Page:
The major negative effects of oral ingestion are:
- impaired motor function (i.e. movement)
- and delayed reaction time.
Unlike smoking, oral ingestion typically causes the user to feel the high over a longer period of time.
Although there are reports of other methods of ingestion:
- vaporizing cannabis,
- applying it topically,
- injecting it intravenously (these are less common than smoking or ingesting it orally)
Individuals who choose to inject marijuana intravenously are running the risk of developing infections like HIV or hepatitis C.
Other uses for cannabis include:
- making clothing,
- medicine for pets,
- and food products, among others.
How is Cannabis Made?
Understanding how cannabis is made can be helpful for understanding why people use it. Cannabis is a chemical plant, which means that it’s created from chemicals. The main active chemical of marijuana is THC (you may have heard reference to CBD, which also has mind-altering effects). In order to understand what makes cannabis so special, you need to understand how those chemicals are made.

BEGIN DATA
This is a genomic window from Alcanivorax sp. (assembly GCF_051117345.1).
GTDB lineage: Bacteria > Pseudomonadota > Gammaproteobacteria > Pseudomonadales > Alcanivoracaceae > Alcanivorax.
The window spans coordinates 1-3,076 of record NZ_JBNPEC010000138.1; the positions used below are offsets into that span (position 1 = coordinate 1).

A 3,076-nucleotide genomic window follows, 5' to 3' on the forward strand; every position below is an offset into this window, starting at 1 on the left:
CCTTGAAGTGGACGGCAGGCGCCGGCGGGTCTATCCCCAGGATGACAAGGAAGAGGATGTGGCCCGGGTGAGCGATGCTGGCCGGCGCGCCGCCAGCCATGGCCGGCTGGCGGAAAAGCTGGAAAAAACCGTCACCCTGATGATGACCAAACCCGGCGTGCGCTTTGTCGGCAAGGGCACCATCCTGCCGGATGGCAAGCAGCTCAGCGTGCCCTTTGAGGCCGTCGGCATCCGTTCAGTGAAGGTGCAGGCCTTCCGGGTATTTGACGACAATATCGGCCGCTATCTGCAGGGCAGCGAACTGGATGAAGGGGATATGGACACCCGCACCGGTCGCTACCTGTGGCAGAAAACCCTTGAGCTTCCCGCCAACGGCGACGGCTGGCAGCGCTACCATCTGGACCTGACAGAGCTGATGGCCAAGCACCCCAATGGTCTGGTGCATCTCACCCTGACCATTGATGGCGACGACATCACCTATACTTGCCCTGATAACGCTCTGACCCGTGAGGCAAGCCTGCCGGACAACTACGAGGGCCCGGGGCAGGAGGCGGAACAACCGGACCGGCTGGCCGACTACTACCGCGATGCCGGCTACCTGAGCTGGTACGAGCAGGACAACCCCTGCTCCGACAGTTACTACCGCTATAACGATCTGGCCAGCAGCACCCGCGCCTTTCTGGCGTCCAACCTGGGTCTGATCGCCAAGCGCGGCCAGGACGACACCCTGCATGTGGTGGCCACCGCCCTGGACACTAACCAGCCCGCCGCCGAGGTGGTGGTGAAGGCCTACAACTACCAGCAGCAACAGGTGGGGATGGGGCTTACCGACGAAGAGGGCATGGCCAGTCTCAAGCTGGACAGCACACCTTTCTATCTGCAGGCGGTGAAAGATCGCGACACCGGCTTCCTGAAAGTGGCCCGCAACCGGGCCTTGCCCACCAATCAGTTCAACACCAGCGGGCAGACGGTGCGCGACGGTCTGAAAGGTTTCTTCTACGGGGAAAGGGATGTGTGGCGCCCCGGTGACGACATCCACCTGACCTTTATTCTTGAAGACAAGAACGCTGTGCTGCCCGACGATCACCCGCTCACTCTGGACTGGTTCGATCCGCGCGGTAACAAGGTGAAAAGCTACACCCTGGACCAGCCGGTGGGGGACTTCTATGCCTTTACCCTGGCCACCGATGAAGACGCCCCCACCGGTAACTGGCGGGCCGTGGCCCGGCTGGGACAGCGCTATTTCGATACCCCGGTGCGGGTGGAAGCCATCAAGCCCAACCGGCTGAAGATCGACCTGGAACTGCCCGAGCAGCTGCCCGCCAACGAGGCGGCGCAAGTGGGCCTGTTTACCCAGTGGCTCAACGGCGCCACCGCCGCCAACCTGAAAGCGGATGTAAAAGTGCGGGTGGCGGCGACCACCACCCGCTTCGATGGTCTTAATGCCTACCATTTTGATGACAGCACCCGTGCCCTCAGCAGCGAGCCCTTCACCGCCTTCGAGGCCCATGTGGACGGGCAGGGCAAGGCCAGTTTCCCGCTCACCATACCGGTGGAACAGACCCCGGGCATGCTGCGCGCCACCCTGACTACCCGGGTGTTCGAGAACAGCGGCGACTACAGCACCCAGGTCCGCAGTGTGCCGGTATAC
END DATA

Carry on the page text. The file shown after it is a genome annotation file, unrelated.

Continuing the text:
There are two ways in which cannabis is made:
- through a simple process called home growth
- through a complicated process called the commercial production industry
Which method someone chooses depends on their goals and current situation.
Home growth involves planting seeds in order to grow a plant. Generally, this doesn’t provide cannabis that has high levels of THC because marijuana plants grown at home are often infected with fungi.
Commercial production methods result in higher quality cannabis because the plants are often grown in a controlled environment and handled by professionals. These professionals possess the skill set required for cultivating large amounts of high-quality plants with a low risk of bugs, disease, or other problems. The finished product is converted into THC and CBD (one strain may be high in one and low in the other).
In order to create differing psychoactive effects, growers will sometimes sell cannabis that has been contaminated with other drugs.